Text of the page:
In spite of his versatility as a composer and strength as a pianist, much of the music of James P. Johnson has only been sporadically performed and recorded in the years since his death in 1955. One of the greats of the Harlem stride piano school, Johnson was also a formidable blues piano player and wrote music for Broadway, including a number of hits that are still played with some regularity. Guitarist Marty Grosz, a very young 80 years old when he led these 2010 sessions, put together an all-star band that has a similar interest in timeless tunes from the first few decades of the 20th century, covering 14 songs written with a variety of lyricists, though many are played as instrumentals for this CD. But the guitarist doesn't approach these works as museum pieces, he takes them into new territory by putting his own stamp on them. The group includes pianist James Dapogny, clarinetist Dan Block (who doubles on bass clarinet), multi-reed player Scott Robinson (heard on soprano, C-melody, and baritone saxes), trumpeter Jon-Erik Kellso, bassist Vince Giordano (who doubles on tuba and the infrequently heard bass sax), and drummer Arnie Kinsella. The love for the music is immediately apparent, as the players blend perfectly in the ensembles and quickly pass the spotlight around, broken up only by Grosz's hilarious vocals that likely take a few liberties with the lyrics, especially in "I Was So Weak, Love Was So Strong." Dapogny's stride piano chops are a highlight of "Alabama Stomp," while Robinson's mellow soprano sax is complemented by Kellso's sassy, muted trumpet in the lyrical ballad "Old Fashioned Love." "If I Could Be with You" is another Johnson standard, while Grosz's vocal is simultaneously sincere and comic. Dapogny switches to the dainty sound of the celeste for the subdued introduction to "Charleston," one of Johnson's normal show pieces for the marathon cutting contests when pianists battled in Harlem clubs, though Grosz takes the band into an uptempo Latin-flavored stride setting when the full band is added. The vaudeville flavor of "Stop That Dog" proves infectious, with Giordano prominent in the mix and a campy group vocal refrain following Grosz's own vocal. Grosz's detailed liner notes about the background of each song are an added bonus. Marty Grosz has provided ample proof that great music never dies, so long as it is played by musicians the caliber of the ones he assembled for these valuable sessions.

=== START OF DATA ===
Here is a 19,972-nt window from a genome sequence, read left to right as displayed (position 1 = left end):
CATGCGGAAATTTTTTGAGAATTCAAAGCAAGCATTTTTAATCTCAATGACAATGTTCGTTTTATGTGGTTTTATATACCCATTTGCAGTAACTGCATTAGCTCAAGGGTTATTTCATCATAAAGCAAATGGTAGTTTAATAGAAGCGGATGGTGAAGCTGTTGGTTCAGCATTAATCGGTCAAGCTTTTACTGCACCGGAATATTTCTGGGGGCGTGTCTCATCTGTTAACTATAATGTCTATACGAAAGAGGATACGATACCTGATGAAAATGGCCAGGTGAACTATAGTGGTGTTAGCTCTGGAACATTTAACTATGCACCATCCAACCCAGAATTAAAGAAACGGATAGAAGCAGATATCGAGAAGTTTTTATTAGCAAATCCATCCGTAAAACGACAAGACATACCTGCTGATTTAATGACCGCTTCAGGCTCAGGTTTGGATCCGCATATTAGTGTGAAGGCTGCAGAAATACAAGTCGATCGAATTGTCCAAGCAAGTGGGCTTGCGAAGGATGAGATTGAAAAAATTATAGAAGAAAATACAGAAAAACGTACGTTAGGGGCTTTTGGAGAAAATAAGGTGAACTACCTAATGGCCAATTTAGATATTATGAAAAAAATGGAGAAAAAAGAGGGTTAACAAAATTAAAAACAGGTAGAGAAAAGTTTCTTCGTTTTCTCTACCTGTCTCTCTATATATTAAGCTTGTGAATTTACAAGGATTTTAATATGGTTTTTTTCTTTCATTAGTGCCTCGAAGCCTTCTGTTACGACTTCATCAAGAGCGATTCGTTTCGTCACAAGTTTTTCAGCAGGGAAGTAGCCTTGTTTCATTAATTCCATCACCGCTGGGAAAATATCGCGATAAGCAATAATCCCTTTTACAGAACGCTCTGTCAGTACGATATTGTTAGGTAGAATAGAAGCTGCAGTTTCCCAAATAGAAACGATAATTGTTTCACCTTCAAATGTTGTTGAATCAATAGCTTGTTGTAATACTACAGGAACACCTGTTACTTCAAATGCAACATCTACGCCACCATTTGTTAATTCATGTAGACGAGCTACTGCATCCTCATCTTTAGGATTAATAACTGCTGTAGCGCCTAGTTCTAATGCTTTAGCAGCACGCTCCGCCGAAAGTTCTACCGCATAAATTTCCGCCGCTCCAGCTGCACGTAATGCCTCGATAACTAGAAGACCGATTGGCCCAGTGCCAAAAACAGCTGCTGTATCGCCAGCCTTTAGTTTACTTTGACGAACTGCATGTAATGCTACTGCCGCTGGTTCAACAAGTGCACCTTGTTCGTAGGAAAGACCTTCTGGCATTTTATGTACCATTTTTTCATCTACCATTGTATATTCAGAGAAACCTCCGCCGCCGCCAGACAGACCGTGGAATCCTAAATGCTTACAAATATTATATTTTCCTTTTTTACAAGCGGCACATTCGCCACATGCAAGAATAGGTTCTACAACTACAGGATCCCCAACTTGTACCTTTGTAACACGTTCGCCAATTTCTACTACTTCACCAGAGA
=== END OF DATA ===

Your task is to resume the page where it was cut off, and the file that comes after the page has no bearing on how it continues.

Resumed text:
AllMusic Review by Ken Dryden